Not meaning to yell, but just so I'm clear on that point: The series implies equal temperament (So don't get your panties in a bunch about discrepancies between TTET and the ratios in the series, because they are not only red herring issues and straw man arguements, but they are a result of the desires of the series!

I don't know what about this is difficult to comprehend, but some people do seem to have issues with it.

Finally, note that the upper four voices of the final example make a harmonic double canon. A simple one, to be sure, but it would still be a perfect canon if all the targets were major (But, all of the targets would have to be major: This does not work in a diatonic system). So, it is not really the physical phenomenon of echo which is responsible for canon, as Schillinger argued, but rather canon is one of the things harmonically implied by the series.


Redhead, red dress, and goldfish. Just shoot me.

Sunday, September 17, 2006

UPDATED - Harmonic Implications of the Overtone Series, Part II


UPDATE 09/18: As with the first post in this series, I found after re-reading it a few times that some clarifications are in order.


In the first post on this topic, I followed the harmonic implications of the overtone series from the primordial falling fifth progressive dominant resolution, through diatonic triadic and tetradic tonality, and all the way to the complete series of secondary overtone chords (dominant seventh chords). I also showed the harmonic origins of the so-called French Augmented Sixth chord as a vii(dm7) chord with a raised third in second inversion (In actuality, the first derivation of this chord was from the ii(dm7) of the minor modality, but it is exactly the same paradigm). By freeing this chord from it's ridiculous nationalistic name, it can be employed on any of the degrees of the diatonic system as a V(d5m7) (And, in any inversion), which is where we'll start off today.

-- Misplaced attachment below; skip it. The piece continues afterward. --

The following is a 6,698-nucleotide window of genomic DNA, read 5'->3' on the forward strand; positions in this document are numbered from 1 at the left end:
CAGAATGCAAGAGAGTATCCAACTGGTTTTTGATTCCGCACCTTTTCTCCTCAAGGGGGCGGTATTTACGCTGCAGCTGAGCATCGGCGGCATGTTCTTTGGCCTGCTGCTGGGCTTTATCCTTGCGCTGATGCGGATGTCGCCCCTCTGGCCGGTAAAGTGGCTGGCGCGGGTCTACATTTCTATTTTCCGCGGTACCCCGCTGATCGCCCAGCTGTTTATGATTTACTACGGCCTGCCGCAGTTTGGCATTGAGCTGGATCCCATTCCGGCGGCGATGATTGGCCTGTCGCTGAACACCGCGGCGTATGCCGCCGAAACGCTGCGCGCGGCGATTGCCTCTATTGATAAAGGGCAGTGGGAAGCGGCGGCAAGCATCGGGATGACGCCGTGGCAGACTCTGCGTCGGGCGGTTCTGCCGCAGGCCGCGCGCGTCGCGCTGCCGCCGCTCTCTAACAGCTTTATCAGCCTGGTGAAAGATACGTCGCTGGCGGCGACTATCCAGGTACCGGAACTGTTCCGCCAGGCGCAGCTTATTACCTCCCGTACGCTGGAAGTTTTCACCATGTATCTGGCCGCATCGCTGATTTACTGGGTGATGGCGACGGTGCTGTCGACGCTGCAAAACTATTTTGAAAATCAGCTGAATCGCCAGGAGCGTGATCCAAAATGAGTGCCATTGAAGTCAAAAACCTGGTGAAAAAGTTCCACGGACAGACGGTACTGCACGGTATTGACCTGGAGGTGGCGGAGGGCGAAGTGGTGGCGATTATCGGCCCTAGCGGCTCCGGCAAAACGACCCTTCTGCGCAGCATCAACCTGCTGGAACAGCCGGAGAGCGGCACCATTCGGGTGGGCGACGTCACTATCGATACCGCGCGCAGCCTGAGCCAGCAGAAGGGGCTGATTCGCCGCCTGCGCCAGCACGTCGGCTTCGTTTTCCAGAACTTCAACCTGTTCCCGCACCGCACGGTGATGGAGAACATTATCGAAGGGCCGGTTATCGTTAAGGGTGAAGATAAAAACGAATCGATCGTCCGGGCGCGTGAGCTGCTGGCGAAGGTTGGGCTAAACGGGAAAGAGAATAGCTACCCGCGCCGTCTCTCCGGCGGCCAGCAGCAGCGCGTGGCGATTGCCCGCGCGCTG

Example IV is again the original continuity study, but now the secondary dominants have had their fifths diminished. Note that this results in alternating secondary dominants containing diminished thirds and augmented sixths. There is no problem with this, and it sounds excellent, with or without the constant root bass part. This concept is so simple I'm going to leave it at that.


Another set of chords which have been widely misunderstood, and therefore poorly taught, are the so-called secondary diminished seventh chords. One of the problems with this lack of understanding is, again, ignorance of the implications of the overtone series. What these chords actually are is a set of dominant seventh chords with minor ninths and missing roots. In the voice leading schemata, the ninths will simply temporarily take the place of the roots, as can be seen in the following examples.